Eyeglass lenses with a blue light filter can create more comfortable vision in these situations. Blue-light filter glasses is a lens coating for clear lenses which can be applied as an additional layer to create blue light blocking glasses. It offers  a blue filter which attenuates blue light in the 380 to approx. 450 nm band. That means improved visual comfort for anyone who wants protection against blue light during indoor activities without losing the beneficial effects of blue light in the approx. 450 to 500 nm band! 

How digital devices are changing our vision

Tablets, smart phones and other digital displays are not only changing the light spectrum we are exposed to – they are also changing our visual behavior. It's important to recognize that we are spending far more time looking at things "close up" than we did before. That's often because the background brightness is too low. This is even a problem among children: "school myopia" refers to the increasing propensity of children to suffer from short-sightedness once they start school.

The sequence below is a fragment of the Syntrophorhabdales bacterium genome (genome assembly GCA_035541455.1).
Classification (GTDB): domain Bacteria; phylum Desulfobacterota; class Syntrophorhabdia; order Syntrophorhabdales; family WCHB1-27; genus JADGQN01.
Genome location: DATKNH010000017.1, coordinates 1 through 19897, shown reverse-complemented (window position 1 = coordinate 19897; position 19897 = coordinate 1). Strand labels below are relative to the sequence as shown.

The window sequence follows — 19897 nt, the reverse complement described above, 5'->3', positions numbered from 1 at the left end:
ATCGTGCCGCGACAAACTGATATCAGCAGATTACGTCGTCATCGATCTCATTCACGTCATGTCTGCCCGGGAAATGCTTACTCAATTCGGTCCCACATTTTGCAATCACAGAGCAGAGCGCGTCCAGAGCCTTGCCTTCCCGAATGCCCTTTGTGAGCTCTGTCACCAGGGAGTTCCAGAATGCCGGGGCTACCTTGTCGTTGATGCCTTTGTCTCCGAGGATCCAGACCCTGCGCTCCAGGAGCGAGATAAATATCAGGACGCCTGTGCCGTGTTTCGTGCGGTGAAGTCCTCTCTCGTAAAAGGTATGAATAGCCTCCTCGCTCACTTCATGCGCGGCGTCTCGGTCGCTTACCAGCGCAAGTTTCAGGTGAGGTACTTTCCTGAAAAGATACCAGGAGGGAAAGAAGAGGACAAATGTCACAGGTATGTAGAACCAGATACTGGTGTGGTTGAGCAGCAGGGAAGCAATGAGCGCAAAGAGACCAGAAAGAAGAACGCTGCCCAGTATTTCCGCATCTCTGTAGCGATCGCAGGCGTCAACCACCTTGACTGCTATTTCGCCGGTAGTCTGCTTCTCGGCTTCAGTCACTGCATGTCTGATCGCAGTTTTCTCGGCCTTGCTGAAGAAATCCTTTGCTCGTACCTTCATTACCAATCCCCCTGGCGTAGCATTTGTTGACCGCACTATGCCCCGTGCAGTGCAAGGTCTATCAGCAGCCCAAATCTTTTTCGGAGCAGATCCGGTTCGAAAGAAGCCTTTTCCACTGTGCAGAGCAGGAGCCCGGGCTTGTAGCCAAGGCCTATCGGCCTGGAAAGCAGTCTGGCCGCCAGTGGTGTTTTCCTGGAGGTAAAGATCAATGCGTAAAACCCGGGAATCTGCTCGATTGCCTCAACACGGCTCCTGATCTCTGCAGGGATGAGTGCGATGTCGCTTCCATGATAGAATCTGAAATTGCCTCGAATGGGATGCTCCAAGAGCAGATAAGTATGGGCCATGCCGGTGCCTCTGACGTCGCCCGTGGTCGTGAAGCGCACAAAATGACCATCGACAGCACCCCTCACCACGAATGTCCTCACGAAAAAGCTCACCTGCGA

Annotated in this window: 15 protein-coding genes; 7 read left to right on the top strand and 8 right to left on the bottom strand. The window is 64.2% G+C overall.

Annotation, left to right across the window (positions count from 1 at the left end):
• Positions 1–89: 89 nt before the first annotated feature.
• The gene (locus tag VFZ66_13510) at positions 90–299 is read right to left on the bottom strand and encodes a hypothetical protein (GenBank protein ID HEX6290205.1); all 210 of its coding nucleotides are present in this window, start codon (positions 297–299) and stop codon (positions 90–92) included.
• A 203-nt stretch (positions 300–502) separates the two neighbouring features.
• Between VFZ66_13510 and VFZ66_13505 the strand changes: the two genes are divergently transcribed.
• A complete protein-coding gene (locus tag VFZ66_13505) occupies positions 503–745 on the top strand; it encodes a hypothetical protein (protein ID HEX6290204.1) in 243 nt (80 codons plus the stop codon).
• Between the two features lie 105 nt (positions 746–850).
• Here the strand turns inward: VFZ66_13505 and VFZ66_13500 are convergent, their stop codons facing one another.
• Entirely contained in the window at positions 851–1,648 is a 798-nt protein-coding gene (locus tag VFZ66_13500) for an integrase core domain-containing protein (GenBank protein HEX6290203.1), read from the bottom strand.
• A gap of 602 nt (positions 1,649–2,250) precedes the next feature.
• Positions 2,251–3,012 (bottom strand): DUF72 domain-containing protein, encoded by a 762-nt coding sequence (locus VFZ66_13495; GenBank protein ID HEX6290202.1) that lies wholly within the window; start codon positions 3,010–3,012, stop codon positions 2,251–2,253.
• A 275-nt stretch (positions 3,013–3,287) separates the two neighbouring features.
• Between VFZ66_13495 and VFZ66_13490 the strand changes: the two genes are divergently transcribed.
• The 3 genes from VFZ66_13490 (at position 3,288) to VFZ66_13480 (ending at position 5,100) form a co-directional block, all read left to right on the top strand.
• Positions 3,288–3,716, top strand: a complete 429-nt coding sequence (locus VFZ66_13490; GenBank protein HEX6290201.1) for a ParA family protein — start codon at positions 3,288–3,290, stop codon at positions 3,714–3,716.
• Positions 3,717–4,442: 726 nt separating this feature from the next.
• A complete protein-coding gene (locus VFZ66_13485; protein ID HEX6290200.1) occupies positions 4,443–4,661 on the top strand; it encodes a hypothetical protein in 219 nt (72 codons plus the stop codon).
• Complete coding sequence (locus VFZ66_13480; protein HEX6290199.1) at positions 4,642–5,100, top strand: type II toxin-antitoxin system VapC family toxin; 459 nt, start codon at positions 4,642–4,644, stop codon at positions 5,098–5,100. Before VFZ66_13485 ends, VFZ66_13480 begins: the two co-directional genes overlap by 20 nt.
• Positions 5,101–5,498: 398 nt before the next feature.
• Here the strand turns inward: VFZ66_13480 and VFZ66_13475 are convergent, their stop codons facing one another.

If we fail to spend enough time looking into the distance, then our eyes don't get as much opportunity to relax, and we essentially "unlearn" the ability to focus quickly for various distances. That causes digital eye strain. 


In addition, we naturally blink less when we're staring at digital displays, so our cornea is moistened less frequently by tear fluid. This can lead to tired, strained eyes. And in the worst case it can even impair our vision.

Our tip: We recommend giving your eyes frequent breaks by looking into the distance often – even when you are in the middle of working on your laptop, tablet or smartphone. And make sure your eyes are exposed to enough brightness while ensuring they are adequately protected against excessive UV and blue-violet light.